In spite of his composed mien, Mohammad Rafiq was essentially a vibrant and lively person. He used to love travelling, and getting acquainted with new people. In the 1970s and the `80s a new trend took root in the literary circles of the country. It came in the form of the travel of the writers, poets in particular, in groups across different parts of the country. The programmes centred round one- or 2-day literary get-togethers or fairs at district or smaller towns. The organisers would bear the expenses of travel by reserved buses, or by train, food and lodging and sight-seeing. For almost two decades these long-awaited tours remained a common event among both the senior and younger writers. Of the various programmes, it was the poetry reading that would draw the local people in large numbers. Mohammad Rafiq and a few of his contemporaries were regular participants in these literary tours outside the capital. Outwardly a self-absorbed person, Mohammad Rafiq used to appear with a different look among his known circles on these literary excursions. Before going to these spots, he would try to know about the areas as minutely as possible; get ideas about the tourist attractions, and the historical sites. On several occasions, the poet would be chosen as the team leader of the writers on a visit to far-away places.

Few had a clear idea about the organising capability of Mohammad Rafiq. It was during the maiden anti-autocracy poetry festival of Jatiya Kabita Utsab in 1987 that his fellow-poets and poetry lovers could see him in different roles --- those combining the role of a leader, i.e. a person making an appeal to the poets to unite against autocracy and fight for democracy. It was upon the impassioned request made by him and the younger poets, that a lot of senior poets, painters, journalists and intellectuals joined the festival. They included Shamsur Rahman, Quamrul Hassan, Fayez Ahmed and a lot of senior members of the elite. Befitting his firebrand and impassioned nature, Mohammad Rafiq, along with others, was capable of bringing hundreds of poets from across the country under the banner of the anti-autocracy movement. At one phase of the movement, thanks to his hypersensitivity, Mohammad Rafiq withdrew himself from the role of the movement's leadership. According to insiders, it was a petty misunderstanding that had led to this schism. The otherwise well-read and erudite poet had an air of folksiness also.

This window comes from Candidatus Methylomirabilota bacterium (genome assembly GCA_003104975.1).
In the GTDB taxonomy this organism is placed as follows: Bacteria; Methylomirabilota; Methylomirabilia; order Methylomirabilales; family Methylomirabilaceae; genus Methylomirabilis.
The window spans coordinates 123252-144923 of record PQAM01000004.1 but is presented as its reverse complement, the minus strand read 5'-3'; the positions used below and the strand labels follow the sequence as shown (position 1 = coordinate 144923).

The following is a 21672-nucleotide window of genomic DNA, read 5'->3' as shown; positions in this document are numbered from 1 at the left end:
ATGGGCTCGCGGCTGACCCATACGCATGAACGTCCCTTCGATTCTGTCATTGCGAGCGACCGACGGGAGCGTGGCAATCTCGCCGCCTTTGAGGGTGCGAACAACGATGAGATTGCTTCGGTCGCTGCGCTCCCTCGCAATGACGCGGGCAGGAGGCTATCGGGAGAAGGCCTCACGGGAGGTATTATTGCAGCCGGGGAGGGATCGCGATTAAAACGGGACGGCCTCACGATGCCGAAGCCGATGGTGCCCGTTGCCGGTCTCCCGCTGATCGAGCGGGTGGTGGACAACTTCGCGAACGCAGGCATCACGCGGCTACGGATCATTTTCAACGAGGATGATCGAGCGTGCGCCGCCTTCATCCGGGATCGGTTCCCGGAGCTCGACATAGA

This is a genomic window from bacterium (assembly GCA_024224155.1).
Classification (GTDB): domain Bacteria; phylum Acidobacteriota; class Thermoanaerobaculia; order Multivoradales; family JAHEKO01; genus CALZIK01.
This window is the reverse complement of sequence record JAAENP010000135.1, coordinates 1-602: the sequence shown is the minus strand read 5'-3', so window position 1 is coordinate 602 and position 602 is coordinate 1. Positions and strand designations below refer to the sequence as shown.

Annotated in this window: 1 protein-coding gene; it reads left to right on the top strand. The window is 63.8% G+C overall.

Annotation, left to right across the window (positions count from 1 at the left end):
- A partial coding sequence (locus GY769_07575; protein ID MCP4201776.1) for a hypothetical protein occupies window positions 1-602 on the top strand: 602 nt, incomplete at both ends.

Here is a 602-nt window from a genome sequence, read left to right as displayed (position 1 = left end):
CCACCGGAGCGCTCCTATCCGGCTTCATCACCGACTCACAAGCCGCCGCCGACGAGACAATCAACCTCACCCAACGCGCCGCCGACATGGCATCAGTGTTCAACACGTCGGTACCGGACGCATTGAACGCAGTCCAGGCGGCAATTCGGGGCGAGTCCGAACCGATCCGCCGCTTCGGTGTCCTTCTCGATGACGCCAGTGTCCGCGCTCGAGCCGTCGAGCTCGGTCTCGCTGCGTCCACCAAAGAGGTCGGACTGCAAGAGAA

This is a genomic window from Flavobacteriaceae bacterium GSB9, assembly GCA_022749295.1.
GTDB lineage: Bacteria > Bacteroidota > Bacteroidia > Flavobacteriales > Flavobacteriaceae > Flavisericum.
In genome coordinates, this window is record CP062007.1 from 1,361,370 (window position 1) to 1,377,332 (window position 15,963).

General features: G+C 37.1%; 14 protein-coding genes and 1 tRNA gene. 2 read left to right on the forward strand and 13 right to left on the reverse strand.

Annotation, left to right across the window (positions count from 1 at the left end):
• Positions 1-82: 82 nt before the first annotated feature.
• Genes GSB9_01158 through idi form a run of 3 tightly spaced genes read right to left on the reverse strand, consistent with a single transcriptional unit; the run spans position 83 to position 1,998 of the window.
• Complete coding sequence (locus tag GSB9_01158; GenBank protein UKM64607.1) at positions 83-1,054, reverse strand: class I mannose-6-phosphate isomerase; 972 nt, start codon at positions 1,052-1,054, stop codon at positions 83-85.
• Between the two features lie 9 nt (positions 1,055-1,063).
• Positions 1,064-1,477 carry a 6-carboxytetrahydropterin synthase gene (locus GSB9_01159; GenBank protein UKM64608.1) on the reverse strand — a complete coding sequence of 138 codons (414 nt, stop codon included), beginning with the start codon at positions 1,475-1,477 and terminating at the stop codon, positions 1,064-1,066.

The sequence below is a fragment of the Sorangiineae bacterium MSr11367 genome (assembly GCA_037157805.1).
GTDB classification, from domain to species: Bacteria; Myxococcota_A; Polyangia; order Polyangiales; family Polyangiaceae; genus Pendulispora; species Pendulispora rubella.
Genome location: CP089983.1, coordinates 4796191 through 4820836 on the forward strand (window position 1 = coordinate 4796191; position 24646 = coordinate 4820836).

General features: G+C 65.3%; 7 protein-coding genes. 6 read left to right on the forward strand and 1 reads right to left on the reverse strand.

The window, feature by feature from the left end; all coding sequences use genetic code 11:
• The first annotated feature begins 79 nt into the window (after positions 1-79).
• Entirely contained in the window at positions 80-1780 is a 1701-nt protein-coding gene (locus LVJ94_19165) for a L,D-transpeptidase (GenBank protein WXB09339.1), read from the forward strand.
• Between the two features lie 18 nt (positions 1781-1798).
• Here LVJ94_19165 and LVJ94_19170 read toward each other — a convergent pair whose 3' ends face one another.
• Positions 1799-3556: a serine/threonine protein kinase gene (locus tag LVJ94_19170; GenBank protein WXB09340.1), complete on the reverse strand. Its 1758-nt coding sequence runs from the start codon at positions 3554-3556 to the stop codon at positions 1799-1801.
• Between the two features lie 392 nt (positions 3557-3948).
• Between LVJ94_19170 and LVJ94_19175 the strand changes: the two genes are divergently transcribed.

As he has hardly displayed his scholarly superiority, everyone could approach him with ease; these people ranged from his direct students to admirers. On the other hand, the poet had developed a liking for the plebeians, with whom he would mix freely. A few authors and artists through the ages are found to be gifted with this exceptional virtue. These people are born without inhibitions. Despite being a renowned poet and a university teacher, Mohammad Rafiq would be found engaged in sharing views on different aspects of life with the social under-classes. Many attribute this trend of the poet to his left-leaning political activism. 

Except a handful, none of the poets belonging to the decade of the 1950s are alive today. Abu Bakar Siddiq has long been bed-ridden at his ancestral home in Khulna. Almost all the mainstream poets of the early 1960s have left us, the notable exception being Abdullah Abu Sayeed, poet-editor-academic, who crossed 84 not long ago --- and Asad Chowdhury. With the passing away of Mohammad Rafiq, the clan of the original sixties appears to have petered out. A few of the poets belonging to the late-sixties have also left us. Majority of them now alive will, hopefully, continue to be creative in the coming days.